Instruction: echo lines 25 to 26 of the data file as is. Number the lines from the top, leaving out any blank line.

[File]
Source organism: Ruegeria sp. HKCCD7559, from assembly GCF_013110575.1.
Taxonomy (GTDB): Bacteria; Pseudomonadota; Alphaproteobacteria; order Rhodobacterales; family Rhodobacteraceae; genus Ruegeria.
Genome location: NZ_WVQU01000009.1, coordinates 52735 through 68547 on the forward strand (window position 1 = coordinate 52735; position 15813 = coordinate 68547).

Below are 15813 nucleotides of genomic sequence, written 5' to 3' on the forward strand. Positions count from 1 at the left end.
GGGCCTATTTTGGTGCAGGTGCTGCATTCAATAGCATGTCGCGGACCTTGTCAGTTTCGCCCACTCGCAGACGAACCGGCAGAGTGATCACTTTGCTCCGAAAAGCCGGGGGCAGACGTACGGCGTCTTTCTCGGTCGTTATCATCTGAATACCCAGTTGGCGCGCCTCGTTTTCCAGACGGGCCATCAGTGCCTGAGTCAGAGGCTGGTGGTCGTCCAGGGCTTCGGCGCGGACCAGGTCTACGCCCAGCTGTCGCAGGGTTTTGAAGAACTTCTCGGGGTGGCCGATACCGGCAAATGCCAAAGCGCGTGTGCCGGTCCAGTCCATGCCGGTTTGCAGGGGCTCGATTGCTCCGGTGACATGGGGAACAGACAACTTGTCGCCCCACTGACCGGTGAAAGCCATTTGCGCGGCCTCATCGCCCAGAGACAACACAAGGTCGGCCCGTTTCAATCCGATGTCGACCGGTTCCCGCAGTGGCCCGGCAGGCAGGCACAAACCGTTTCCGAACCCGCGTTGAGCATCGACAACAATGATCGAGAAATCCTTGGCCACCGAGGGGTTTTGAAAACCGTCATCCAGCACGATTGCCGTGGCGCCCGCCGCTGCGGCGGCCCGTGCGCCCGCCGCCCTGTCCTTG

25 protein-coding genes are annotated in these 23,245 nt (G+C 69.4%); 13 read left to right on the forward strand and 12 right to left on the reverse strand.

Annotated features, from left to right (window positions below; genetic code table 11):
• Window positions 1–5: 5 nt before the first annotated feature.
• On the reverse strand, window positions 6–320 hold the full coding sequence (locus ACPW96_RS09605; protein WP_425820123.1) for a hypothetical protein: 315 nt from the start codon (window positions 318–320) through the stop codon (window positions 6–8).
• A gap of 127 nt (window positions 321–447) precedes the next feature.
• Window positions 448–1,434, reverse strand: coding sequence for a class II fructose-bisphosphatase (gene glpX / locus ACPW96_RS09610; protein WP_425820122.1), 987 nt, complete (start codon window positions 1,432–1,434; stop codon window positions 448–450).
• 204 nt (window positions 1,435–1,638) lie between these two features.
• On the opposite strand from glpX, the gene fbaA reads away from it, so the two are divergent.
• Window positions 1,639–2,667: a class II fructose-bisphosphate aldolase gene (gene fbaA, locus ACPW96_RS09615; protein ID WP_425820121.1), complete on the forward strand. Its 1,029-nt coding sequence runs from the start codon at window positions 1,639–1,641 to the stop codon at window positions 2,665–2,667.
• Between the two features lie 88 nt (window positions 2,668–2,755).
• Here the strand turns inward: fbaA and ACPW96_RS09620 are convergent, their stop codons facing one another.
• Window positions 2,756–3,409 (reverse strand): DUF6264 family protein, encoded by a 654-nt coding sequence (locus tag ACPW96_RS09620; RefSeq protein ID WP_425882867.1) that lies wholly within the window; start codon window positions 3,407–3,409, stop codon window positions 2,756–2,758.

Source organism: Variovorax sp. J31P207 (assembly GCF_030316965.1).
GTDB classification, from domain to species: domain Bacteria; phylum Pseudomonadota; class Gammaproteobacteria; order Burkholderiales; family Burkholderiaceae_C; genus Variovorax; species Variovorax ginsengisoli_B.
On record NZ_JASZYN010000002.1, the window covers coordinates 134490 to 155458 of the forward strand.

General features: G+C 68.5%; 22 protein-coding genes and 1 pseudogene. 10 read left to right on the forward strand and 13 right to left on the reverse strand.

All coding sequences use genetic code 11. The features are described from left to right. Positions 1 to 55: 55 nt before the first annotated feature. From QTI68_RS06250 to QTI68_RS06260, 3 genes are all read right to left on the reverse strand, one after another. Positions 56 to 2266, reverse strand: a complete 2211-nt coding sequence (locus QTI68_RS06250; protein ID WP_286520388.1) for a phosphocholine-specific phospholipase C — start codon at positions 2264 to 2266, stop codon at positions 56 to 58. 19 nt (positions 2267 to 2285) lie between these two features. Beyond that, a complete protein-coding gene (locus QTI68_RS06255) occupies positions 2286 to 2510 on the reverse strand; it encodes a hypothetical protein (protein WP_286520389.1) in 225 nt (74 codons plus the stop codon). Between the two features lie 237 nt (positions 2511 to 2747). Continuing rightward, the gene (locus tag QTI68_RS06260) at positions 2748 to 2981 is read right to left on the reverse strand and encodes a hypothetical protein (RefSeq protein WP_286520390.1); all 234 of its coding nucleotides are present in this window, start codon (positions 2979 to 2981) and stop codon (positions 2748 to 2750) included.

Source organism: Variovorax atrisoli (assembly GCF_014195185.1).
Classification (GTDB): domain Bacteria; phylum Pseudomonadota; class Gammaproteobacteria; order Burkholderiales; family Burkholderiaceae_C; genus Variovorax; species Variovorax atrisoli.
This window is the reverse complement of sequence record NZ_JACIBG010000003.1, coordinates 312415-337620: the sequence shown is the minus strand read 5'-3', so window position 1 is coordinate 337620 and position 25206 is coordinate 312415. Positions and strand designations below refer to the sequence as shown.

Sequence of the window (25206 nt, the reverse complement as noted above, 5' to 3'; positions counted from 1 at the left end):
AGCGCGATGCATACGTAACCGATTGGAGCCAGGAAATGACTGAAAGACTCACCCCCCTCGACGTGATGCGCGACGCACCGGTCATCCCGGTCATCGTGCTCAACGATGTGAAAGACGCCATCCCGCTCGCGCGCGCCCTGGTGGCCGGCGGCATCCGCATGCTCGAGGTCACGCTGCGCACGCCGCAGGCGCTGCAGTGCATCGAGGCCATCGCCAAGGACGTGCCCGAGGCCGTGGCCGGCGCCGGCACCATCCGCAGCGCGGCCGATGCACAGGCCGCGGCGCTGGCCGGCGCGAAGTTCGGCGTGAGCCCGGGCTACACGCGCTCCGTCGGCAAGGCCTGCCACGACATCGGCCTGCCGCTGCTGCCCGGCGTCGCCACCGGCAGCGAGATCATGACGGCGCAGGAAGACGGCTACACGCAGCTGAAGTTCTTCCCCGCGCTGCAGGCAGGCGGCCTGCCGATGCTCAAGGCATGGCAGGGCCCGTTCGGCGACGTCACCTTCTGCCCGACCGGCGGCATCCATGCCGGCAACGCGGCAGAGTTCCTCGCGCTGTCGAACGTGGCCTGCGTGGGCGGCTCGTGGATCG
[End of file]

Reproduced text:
This window is the reverse complement of sequence record NZ_JACIBG010000003.1, coordinates 312415-337620: the sequence shown is the minus strand read 5'-3', so window position 1 is coordinate 337620 and position 25206 is coordinate 312415. Positions and strand designations below refer to the sequence as shown.

Sequence of the window (25206 nt, the reverse complement as noted above, 5' to 3'; positions counted from 1 at the left end):